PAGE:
Academic Commons

Reports

A Lower Bound for the Sturm-Liouville Eigenvalue Problem on a Quantum Computer

Bessen, Arvid J.

We study the complexity of approximating the smallest eigenvalue of a univariate Sturm-Liouville problem on a quantum computer. This general problem includes the special case of solving a one-dimensional Schroedinger equation with a given potential for the ground state energy. The Sturm-Liouville problem depends on a function q, which, in the case of the Schroedinger equation, can be identified with the potential function V. Recently Papageorgiou and Wozniakowski proved that quantum computers achieve an exponential reduction in the number of queries over the number needed in the classical worst-case and randomized settings for smooth functions q. Their method uses the (discretized) unitary propagator and arbitrary powers of it as a query ('power queries'). They showed that the Sturm-Liouville equation can be solved with O(log(1/e)) power queries, while the number of queries in the worst-case and randomized settings on a classical computer is polynomial in 1/e. This proves that a quantum computer with power queries achieves an exponential reduction in the number of queries compared to a classical computer. In this paper we show that the number of queries in Papageorgiou's and Wozniakowski's algorithm is asymptotically optimal. In particular we prove a matching lower bound of log(1/e) power queries, therefore showing that log(1/e) power queries are sufficient and necessary. Our proof is based on a frequency analysis technique, which examines the probability distribution of the final state of a quantum algorithm and the dependence of its Fourier transform on the input.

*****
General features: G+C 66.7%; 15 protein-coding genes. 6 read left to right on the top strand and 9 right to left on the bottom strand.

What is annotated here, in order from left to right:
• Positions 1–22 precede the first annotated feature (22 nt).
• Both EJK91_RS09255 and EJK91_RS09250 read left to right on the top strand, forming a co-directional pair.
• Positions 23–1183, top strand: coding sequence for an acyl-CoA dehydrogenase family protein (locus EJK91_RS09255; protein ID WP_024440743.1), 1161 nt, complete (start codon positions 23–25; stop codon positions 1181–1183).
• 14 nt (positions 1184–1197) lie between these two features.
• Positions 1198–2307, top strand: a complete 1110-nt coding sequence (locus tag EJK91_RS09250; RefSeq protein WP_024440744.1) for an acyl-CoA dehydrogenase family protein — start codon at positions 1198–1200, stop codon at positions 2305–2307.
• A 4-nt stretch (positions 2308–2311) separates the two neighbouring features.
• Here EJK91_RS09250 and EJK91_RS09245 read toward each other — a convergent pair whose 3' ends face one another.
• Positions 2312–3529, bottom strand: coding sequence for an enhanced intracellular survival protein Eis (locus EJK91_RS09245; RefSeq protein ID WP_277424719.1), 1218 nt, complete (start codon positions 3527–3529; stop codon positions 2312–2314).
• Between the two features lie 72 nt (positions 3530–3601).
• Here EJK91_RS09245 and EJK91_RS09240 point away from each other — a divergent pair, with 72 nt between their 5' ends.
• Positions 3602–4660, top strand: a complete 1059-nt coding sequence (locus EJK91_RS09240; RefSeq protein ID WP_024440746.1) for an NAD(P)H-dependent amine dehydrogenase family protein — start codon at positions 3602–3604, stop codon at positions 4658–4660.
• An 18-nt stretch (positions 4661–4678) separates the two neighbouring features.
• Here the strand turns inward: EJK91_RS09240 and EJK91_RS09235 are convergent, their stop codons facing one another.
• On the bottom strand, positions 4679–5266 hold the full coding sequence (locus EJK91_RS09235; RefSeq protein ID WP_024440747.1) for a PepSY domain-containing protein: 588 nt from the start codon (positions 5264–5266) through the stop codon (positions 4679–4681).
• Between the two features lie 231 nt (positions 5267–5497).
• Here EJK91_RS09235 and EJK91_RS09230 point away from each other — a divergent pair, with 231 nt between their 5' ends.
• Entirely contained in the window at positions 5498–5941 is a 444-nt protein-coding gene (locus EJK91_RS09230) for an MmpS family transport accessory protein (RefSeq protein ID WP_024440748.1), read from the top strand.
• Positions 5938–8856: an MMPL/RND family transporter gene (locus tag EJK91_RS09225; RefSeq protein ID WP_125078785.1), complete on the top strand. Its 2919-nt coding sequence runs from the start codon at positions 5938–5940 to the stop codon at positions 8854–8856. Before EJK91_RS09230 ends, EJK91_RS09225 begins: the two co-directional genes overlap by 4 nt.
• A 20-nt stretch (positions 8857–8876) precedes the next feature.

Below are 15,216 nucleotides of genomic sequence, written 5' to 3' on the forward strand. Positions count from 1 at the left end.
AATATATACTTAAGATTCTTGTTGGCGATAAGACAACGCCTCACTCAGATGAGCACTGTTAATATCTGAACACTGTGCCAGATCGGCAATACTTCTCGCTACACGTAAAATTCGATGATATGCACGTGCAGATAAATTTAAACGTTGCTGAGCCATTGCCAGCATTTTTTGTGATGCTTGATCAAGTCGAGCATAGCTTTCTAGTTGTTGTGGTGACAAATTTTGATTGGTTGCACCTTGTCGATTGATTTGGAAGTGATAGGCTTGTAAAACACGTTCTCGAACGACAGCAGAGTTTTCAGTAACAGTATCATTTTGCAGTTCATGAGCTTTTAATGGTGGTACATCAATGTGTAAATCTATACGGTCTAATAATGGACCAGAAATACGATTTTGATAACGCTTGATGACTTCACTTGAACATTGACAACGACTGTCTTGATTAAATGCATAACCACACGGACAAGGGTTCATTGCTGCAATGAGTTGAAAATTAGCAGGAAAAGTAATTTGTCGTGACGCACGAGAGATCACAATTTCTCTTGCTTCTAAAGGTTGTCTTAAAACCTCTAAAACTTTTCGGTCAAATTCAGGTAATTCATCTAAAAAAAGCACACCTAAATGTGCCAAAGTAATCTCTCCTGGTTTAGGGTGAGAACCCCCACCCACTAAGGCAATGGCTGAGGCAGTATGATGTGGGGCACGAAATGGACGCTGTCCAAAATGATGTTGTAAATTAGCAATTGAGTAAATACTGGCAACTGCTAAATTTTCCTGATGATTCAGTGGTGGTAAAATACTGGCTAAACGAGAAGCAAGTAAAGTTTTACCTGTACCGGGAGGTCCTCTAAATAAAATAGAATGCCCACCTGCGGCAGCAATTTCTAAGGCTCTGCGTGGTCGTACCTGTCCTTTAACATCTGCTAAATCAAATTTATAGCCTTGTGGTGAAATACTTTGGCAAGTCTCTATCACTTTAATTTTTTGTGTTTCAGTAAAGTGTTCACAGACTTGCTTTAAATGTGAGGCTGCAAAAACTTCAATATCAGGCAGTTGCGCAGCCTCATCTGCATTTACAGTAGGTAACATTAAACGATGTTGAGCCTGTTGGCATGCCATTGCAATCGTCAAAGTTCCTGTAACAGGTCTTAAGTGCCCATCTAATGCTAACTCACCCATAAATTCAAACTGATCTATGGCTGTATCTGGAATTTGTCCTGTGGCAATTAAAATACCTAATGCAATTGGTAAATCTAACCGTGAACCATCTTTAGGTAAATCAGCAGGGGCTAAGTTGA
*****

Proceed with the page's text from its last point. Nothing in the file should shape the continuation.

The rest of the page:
Subjects

Files

More About This Work

Academic Units
Computer Science
Publisher
Department of Computer Science, Columbia University
Series
Columbia University Computer Science Technical Reports, CUCS-052-05
Published Here
April 21, 2011
Academic Commons provides global access to research and scholarship produced at Columbia University, Barnard College, Teachers College, Union Theological Seminary and Jewish Theological Seminary. Academic Commons is managed by the Columbia University Libraries.